/ Hawker Hawfinch
The Hawker Hawfinch was a British single-engine biplane fighter of the 1920s.
It was unsuccessful, with the Bristol Bulldog being selected instead.
The Hawker Hawfinch fighter aircraft was designed in 1925 as a replacement for both the Armstrong-Whitworth Siskin and the Gloster Gamecock fighters.
It participated in the competition to meet Specification F9/26, together with other aircraft manufacturers, that included nine different designs, of which five were built.
The Hawfinch first flew in March 1927.
The Bristol Bulldog and the Hawfinch were considered to be the best of the aircraft evaluated and were selected for more detailed evaluation.
The contract was finally awarded to the Bristol Bulldog, because of its slightly higher maximum speed as well as being easier to maintain.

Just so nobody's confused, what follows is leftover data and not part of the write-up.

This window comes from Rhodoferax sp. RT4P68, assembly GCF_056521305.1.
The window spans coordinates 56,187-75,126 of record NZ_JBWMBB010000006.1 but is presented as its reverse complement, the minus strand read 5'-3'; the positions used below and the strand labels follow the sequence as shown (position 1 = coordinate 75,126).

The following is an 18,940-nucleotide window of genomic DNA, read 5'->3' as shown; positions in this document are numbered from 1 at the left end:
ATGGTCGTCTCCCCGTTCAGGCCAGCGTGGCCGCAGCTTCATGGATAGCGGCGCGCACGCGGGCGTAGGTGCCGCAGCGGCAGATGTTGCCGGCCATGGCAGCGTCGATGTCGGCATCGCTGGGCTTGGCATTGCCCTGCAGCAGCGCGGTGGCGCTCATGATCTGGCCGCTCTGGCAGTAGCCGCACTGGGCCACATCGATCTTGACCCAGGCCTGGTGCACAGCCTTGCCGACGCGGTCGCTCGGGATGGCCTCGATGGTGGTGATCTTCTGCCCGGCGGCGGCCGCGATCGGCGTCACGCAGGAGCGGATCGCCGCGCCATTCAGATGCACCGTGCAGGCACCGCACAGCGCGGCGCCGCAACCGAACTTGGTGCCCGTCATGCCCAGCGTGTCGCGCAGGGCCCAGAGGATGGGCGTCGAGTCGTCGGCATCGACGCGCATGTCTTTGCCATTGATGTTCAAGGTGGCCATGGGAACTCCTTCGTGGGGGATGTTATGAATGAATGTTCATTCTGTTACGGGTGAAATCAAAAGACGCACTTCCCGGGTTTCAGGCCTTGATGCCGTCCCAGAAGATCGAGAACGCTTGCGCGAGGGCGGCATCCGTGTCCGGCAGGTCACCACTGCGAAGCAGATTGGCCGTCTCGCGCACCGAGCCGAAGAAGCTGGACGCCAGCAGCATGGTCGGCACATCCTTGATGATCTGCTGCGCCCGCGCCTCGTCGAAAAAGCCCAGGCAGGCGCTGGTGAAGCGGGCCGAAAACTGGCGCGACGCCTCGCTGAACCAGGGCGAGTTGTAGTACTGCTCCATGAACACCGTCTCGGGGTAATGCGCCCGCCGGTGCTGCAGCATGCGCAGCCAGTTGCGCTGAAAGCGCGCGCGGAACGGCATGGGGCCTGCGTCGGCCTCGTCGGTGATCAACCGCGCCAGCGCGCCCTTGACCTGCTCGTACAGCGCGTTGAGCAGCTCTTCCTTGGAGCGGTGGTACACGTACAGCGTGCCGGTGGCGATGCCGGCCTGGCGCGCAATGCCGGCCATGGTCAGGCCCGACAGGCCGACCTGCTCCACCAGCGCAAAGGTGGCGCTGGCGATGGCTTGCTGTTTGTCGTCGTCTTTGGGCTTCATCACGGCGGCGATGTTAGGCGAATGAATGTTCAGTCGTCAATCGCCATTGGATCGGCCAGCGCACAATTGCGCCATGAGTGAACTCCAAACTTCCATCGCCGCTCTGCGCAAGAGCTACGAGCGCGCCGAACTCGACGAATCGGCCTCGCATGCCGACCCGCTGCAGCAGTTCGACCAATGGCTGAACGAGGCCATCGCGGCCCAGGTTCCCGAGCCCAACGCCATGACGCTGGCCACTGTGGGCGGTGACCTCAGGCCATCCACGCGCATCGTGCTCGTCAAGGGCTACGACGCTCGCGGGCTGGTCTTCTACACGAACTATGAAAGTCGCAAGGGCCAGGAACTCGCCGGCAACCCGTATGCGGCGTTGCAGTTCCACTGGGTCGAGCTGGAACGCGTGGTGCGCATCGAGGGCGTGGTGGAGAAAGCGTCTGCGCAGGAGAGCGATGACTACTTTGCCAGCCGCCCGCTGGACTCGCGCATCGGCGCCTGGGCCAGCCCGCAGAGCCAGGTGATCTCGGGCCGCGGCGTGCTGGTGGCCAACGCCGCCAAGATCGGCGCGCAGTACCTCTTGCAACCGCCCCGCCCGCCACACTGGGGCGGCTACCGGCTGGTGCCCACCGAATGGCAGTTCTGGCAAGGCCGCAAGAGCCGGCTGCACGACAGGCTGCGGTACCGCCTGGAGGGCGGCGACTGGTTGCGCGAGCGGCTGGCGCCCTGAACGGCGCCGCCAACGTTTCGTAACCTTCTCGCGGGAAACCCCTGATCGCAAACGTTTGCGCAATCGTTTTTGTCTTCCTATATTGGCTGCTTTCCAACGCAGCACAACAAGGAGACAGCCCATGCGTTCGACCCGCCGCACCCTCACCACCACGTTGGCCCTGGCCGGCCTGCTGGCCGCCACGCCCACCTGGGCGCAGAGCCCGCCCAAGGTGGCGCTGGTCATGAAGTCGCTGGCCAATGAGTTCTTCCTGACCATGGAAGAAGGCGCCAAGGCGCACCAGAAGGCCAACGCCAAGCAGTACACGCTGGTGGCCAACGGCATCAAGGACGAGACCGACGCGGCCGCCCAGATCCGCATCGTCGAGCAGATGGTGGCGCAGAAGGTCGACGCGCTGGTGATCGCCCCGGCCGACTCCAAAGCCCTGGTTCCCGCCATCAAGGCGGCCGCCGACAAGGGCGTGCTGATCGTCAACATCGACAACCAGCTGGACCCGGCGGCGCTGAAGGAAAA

After the completion of the competition, the prototype Hawfinch was used for experimental purposes, being tested with single-bay wings and with a twin-float undercarriage.
Only one prototype was built.
The Hawfinch was a two-bay biplane with staggered wings.
The structure was the patented Hawker metal tube & “fishplate” system, with fabric covering.
It was the first all-metal fighter to be built by Hawker.
The powerplant was initially a Bristol Jupiter VI engine, but this was changed to a Jupiter VII (450 hp/336 kW) before the performance trials.
The armament consisted of two Vickers machine guns synchronised to fire through the propeller.
23 ft 8 in (7.21 m)
33 ft 6 in (10.21 m)
9 ft 4 in (2.84 m)
294 sq ft (27.3 m2)
1,925 lb (873 kg)
2,910 lb (1,320 kg)
1 × Bristol Jupiter VII,
9-cylinder radial engine,
450 hp (340 kW)
171 mph (275 km/h, 149 kn) at 9,800 ft (3,000 m)
24,000 ft (7,300 m)
Time to altitude
7 min 40 s to 10,000 ft (3,000 m)
2 × 0.303 in (7.7 mm) Vickers machine guns
Provision for 4 × 20 lb (9 kg) bombs.
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